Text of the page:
A 63-year-old woman with a medical history of type 2 diabetes, atrial fibrillation, hypothyroidism, and hypertension was referred for refractory hypomagnesemia. Her blood pressure was 148/68 mm Hg, heart rate 96/min, and weight 106.4 kg. Medications included liraglutide, metformin, apixaban, sotalol, metoprolol, levothyroxine, venlafaxine, lisinopril, ranitidine, and magnesium oxide (400 mg, 2 times/d). Her prior serum magnesium levels ranged from 1.4 mg/dL to 1.6 mg/dL and a recent hemoglobin A1c level was 10.8%. Following baseline blood testing (Table), the patient collected a 24-hour urine sample after discontinuing magnesium supplements for 24 hours.
Identify all potential conflicts of interest that might be relevant to your comment.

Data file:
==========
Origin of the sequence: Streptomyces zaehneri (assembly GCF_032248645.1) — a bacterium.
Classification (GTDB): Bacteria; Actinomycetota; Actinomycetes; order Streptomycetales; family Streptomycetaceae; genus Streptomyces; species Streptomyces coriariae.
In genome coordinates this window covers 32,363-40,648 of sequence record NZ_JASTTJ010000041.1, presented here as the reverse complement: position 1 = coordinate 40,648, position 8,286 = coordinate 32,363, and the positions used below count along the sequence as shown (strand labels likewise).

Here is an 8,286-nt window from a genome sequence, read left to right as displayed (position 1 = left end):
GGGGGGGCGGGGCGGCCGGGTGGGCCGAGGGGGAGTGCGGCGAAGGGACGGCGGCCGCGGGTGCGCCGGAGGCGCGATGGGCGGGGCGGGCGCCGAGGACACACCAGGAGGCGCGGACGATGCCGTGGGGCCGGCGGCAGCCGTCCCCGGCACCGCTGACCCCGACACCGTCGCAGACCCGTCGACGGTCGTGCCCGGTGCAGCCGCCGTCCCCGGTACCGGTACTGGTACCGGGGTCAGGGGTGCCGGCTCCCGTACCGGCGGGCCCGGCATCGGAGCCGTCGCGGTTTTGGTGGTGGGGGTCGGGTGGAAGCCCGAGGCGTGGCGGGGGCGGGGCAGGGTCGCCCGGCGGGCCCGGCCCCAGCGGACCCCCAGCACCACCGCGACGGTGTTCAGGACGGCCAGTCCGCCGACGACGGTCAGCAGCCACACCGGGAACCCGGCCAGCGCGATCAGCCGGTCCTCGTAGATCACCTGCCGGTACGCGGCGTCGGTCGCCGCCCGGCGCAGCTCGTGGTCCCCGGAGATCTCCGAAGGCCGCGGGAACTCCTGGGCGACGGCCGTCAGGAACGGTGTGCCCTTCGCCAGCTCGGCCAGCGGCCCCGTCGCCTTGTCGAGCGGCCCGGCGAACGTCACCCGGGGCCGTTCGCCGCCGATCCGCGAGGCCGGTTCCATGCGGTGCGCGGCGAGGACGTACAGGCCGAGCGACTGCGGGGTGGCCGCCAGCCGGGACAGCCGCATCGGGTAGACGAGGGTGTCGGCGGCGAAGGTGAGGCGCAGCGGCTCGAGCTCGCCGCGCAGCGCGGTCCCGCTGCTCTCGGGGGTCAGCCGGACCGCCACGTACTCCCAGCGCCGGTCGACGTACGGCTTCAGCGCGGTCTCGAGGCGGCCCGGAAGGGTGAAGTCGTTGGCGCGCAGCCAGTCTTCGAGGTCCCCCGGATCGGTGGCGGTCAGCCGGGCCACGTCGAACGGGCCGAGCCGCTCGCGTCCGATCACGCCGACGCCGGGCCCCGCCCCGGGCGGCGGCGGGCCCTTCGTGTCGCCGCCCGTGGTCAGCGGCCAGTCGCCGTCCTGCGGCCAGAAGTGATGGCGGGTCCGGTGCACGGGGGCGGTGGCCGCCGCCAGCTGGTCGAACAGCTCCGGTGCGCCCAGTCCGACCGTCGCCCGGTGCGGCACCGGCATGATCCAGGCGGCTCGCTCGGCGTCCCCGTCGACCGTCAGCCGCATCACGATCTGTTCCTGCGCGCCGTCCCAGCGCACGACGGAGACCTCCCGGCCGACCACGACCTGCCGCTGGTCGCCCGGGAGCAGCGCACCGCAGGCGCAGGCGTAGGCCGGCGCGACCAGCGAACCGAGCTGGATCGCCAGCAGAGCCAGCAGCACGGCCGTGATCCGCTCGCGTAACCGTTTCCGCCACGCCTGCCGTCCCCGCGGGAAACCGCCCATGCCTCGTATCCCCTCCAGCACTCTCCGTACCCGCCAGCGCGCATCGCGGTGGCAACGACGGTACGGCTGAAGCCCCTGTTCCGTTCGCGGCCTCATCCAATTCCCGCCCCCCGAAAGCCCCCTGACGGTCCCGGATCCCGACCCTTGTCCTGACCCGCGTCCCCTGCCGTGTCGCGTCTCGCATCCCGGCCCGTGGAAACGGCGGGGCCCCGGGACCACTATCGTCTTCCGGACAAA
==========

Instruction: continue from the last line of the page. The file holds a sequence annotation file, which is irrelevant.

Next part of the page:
Conflicts of interest comprise financial interests, activities, and relationships within the past 3 years including but not limited to employment, affiliation, grants or funding, consultancies, honoraria or payment, speaker's bureaus, stock ownership or options, expert testimony, royalties, donation of medical equipment, or patents planned, pending, or issued.
Err on the side of full disclosure.
If you have no conflicts of interest, check "No potential conflicts of interest" in the box below. The information will be posted with your response.
Not all submitted comments are published. Please see our commenting policy for details.
Tucker BM, Pirkle JL, Raghavan R. Urinary Magnesium in the Evaluation of Hypomagnesemia. JAMA. 2020;324(22):2320–2321. doi:10.1001/jama.2020.18400
Customize your JAMA Network experience by selecting one or more topics from the list below.
Create a personal account or sign in to: